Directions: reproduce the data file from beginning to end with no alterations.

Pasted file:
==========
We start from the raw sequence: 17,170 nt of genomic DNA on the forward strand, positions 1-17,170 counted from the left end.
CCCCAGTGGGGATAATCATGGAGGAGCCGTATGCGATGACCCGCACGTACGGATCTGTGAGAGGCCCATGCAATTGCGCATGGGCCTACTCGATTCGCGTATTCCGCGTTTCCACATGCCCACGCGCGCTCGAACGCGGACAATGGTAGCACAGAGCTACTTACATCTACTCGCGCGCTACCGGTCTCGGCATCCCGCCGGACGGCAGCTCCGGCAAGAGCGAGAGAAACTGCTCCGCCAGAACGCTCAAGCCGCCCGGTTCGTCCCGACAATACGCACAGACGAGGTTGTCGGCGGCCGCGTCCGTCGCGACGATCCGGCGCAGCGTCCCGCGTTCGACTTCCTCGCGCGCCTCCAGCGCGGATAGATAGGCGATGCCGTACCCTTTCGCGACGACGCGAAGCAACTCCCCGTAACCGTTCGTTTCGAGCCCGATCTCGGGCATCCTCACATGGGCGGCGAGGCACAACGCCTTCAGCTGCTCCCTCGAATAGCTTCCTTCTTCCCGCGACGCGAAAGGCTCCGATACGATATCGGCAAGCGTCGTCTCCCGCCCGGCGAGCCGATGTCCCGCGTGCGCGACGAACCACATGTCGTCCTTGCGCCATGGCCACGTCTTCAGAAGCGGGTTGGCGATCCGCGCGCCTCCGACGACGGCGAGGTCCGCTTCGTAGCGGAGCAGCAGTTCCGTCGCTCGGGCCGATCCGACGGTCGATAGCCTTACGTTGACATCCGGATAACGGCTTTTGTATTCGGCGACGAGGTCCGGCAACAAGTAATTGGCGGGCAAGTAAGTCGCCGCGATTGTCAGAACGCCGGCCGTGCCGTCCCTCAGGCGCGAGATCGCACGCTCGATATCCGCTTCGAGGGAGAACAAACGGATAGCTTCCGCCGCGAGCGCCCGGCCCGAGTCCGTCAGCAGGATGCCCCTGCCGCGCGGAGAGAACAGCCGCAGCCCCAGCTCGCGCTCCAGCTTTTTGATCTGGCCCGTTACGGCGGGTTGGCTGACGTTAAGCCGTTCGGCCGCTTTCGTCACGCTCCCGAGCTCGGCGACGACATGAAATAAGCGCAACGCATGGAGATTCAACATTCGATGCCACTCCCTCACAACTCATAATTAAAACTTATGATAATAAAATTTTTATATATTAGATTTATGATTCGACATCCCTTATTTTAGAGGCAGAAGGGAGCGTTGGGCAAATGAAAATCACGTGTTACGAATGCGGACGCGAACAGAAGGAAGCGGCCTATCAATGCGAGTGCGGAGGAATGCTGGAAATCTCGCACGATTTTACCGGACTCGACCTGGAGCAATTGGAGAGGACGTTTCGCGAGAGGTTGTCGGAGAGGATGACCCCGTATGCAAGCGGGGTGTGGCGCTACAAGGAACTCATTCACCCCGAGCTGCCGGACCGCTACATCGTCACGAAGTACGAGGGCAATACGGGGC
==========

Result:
We start from the raw sequence: 17,170 nt of genomic DNA on the forward strand, positions 1-17,170 counted from the left end.
CCCCAGTGGGGATAATCATGGAGGAGCCGTATGCGATGACCCGCACGTACGGATCTGTGAGAGGCCCATGCAATTGCGCATGGGCCTACTCGATTCGCGTATTCCGCGTTTCCACATGCCCACGCGCGCTCGAACGCGGACAATGGTAGCACAGAGCTACTTACATCTACTCGCGCGCTACCGGTCTCGGCATCCCGCCGGACGGCAGCTCCGGCAAGAGCGAGAGAAACTGCTCCGCCAGAACGCTCAAGCCGCCCGGTTCGTCCCGACAATACGCACAGACGAGGTTGTCGGCGGCCGCGTCCGTCGCGACGATCCGGCGCAGCGTCCCGCGTTCGACTTCCTCGCGCGCCTCCAGCGCGGATAGATAGGCGATGCCGTACCCTTTCGCGACGACGCGAAGCAACTCCCCGTAACCGTTCGTTTCGAGCCCGATCTCGGGCATCCTCACATGGGCGGCGAGGCACAACGCCTTCAGCTGCTCCCTCGAATAGCTTCCTTCTTCCCGCGACGCGAAAGGCTCCGATACGATATCGGCAAGCGTCGTCTCCCGCCCGGCGAGCCGATGTCCCGCGTGCGCGACGAACCACATGTCGTCCTTGCGCCATGGCCACGTCTTCAGAAGCGGGTTGGCGATCCGCGCGCCTCCGACGACGGCGAGGTCCGCTTCGTAGCGGAGCAGCAGTTCCGTCGCTCGGGCCGATCCGACGGTCGATAGCCTTACGTTGACATCCGGATAACGGCTTTTGTATTCGGCGACGAGGTCCGGCAACAAGTAATTGGCGGGCAAGTAAGTCGCCGCGATTGTCAGAACGCCGGCCGTGCCGTCCCTCAGGCGCGAGATCGCACGCTCGATATCCGCTTCGAGGGAGAACAAACGGATAGCTTCCGCCGCGAGCGCCCGGCCCGAGTCCGTCAGCAGGATGCCCCTGCCGCGCGGAGAGAACAGCCGCAGCCCCAGCTCGCGCTCCAGCTTTTTGATCTGGCCCGTTACGGCGGGTTGGCTGACGTTAAGCCGTTCGGCCGCTTTCGTCACGCTCCCGAGCTCGGCGACGACATGAAATAAGCGCAACGCATGGAGATTCAACATTCGATGCCACTCCCTCACAACTCATAATTAAAACTTATGATAATAAAATTTTTATATATTAGATTTATGATTCGACATCCCTTATTTTAGAGGCAGAAGGGAGCGTTGGGCAAATGAAAATCACGTGTTACGAATGCGGACGCGAACAGAAGGAAGCGGCCTATCAATGCGAGTGCGGAGGAATGCTGGAAATCTCGCACGATTTTACCGGACTCGACCTGGAGCAATTGGAGAGGACGTTTCGCGAGAGGTTGTCGGAGAGGATGACCCCGTATGCAAGCGGGGTGTGGCGCTACAAGGAACTCATTCACCCCGAGCTGCCGGACCGCTACATCGTCACGAAGTACGAGGGCAATACGGGGC